Articles and videos around frequently asked questions may enable you to solve a problem on your own without having to deal with anyone else. Chances are if you’re experiencing an issue, someone else probably has to, so this is always a good place to start. Every decent retailer should provide troubleshooting resources.
One-2-One Technical Help
One-2-one technical help is vital.
The very best retailers will offer this for every scooter that they sell. A good indication of this is if they provide a technical support email, as well as if they offer self-repair support at home, repairs at their service centers, or repairs at their service partners.
If the retailer that you’ve chosen demonstrates any of the above, you can rely on them for post-purchase support.
Servicing & Repairs
The elite scooter retailers will provide a host of servicing and repair options. This may entail shipping spare or replacement parts to you so you can fix a problem yourself, or offering you the option to send your scooter to a service center to be repaired.
Some, like FluidFreeRide, also work with service partners in cities across the country, so you may be able to take your scooter to them without having to post it.
There are three things to look out for here, including the length of coverage, what’s covered, and the ability to extend.
Length of Coverage
The standard length of a scooter warranty is 12 months. This, however, is subject to each retailer’s discretion. GOTRAX, for example, offers a warranty of just 90-days, so it’s always worth checking.
Some scooter brands offer warranties on top of what the retailer provides. For instance, NAMI has an extended three-year warranty on its frames.
As with most warranties, mechanical and electrical failures are covered. This should include replacements and repairs in the case of manufacturer defects on the frame, stem, motor(s), battery, and controller(s), as well as other components like voltmeters, displays, and throttles.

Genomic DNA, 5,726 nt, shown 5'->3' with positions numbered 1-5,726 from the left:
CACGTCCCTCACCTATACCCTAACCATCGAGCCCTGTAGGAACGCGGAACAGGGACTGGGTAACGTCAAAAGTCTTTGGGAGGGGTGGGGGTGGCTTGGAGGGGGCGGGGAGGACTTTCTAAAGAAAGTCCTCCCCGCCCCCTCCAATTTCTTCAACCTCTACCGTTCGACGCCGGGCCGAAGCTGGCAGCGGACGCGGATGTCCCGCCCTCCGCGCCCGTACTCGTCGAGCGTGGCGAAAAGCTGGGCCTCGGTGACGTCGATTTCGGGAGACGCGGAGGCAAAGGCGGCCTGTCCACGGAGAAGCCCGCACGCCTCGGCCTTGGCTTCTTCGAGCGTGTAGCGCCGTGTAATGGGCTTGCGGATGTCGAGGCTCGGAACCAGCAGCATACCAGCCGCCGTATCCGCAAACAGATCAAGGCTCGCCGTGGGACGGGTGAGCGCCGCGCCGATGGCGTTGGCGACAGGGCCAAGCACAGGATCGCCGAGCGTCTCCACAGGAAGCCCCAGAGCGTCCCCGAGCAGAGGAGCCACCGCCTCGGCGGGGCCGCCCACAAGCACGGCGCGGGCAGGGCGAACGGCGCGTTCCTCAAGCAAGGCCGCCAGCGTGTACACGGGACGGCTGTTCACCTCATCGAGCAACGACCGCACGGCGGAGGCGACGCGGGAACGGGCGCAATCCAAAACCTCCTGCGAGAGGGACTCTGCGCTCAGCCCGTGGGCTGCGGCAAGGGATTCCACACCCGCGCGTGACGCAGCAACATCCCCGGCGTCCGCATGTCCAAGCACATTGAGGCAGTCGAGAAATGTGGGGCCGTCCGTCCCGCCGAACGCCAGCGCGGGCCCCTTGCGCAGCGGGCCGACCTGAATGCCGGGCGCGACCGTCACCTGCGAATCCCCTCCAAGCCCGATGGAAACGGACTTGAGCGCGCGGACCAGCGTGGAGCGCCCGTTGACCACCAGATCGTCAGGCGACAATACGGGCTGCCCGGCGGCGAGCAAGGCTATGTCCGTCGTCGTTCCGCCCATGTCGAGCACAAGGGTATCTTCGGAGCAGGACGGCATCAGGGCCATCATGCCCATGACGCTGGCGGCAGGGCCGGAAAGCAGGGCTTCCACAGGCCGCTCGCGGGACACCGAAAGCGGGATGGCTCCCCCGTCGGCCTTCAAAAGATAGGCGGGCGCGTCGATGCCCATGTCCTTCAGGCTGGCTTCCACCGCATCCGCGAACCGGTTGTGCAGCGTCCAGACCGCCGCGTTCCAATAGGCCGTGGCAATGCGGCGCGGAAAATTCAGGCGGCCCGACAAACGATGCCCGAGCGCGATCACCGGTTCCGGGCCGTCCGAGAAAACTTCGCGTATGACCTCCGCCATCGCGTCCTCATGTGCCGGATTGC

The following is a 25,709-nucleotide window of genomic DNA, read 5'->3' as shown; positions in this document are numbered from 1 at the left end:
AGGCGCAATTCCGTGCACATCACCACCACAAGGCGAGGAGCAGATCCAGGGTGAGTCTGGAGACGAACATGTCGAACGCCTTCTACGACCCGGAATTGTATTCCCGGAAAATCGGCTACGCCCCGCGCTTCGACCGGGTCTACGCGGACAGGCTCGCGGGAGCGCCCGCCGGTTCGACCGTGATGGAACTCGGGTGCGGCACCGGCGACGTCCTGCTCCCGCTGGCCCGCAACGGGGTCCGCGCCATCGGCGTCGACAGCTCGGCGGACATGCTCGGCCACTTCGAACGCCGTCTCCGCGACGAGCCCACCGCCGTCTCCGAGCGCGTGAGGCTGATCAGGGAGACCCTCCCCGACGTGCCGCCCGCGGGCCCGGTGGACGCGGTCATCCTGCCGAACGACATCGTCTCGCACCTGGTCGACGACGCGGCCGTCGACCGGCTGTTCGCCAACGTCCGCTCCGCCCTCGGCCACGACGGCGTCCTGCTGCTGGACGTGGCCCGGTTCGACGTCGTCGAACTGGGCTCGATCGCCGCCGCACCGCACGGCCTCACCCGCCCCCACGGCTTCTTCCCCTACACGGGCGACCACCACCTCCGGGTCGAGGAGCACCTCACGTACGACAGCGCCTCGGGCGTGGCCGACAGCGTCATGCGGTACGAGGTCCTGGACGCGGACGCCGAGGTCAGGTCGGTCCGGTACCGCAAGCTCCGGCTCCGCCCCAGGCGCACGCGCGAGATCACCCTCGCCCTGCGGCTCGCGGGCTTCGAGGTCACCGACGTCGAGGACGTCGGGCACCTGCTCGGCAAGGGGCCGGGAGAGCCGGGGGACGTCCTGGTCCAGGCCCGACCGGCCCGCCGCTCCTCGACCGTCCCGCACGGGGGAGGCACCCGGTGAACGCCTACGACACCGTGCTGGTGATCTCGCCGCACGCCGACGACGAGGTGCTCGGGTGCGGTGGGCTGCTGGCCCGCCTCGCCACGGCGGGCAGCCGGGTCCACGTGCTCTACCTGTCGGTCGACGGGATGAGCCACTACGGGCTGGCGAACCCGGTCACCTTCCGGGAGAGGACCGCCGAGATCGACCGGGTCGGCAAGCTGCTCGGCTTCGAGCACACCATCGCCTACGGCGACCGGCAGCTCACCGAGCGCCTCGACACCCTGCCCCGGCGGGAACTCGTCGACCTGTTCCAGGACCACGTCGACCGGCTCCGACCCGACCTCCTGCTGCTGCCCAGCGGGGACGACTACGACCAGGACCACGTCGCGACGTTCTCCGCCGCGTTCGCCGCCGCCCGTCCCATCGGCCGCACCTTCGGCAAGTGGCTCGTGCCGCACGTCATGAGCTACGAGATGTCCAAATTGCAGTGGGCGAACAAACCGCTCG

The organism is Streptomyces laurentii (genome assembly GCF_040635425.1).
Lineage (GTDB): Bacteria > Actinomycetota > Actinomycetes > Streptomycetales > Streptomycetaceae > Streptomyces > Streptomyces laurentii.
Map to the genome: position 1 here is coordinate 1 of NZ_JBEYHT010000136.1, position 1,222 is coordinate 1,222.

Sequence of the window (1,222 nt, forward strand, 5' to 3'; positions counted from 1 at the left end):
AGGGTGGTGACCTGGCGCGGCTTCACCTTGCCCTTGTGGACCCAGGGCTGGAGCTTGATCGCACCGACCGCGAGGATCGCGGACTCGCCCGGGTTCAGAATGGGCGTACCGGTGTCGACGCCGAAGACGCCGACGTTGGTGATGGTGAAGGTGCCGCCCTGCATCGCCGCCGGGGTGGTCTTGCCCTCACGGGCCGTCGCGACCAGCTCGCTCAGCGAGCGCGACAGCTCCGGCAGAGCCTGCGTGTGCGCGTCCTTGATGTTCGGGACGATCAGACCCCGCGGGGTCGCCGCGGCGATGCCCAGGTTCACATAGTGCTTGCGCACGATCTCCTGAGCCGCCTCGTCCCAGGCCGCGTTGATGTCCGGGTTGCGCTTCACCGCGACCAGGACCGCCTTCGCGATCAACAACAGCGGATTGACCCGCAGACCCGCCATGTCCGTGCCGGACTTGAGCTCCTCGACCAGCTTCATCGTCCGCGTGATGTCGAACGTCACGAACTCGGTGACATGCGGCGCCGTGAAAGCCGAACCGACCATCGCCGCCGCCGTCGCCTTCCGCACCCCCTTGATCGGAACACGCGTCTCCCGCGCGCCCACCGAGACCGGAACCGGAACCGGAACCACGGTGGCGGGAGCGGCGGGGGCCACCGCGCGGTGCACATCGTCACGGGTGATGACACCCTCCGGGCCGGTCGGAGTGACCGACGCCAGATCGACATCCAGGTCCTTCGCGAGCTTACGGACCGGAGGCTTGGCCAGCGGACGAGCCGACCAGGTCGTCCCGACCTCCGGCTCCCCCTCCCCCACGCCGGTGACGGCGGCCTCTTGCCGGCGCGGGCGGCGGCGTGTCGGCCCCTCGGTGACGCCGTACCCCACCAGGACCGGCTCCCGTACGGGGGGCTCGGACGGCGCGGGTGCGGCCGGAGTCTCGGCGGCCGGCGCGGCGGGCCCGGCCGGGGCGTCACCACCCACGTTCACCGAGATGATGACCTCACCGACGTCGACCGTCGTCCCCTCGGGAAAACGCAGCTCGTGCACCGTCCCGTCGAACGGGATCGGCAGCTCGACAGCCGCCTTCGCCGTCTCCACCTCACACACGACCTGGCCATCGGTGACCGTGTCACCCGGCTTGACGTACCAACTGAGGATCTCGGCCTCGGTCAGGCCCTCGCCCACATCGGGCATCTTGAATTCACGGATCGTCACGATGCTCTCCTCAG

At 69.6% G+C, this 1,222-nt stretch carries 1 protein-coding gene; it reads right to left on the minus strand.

Accidental damage, wear and tear, or issues caused by misuse, however, will not cut it when it comes to making a claim. Additionally, water damage is not covered.
Ability to Extend
Some retailers will allow you to extend your warranty, as is the case with Voro Motors. This means you can purchase extra one-year, two-year, or three-year protection plans on top of your customary warranty period when buying a scooter. The extended warranty will kick in once your initial term expires, so there’s no overlap.
Shipping & Returns
Before purchasing a scooter, it’s always worth looking into the retailer’s shipping and returns policies.
Some companies will only ship to certain countries. This is more likely if the retailer is small or targets specific countries. For larger, more established retailers, you can expect worldwide shipments and tracking.
Many retailers will allow you to return your purchase within a certain timeframe, providing the scooter is still in its packaging and hasn’t been used or incurred any marks. A return fee may be applied.
Some retailers, will, however, accept returns of used scooters, providing they have not exceeded a certain mileage and have manufacturer defects.
Always do your due diligence before purchasing an electric scooter.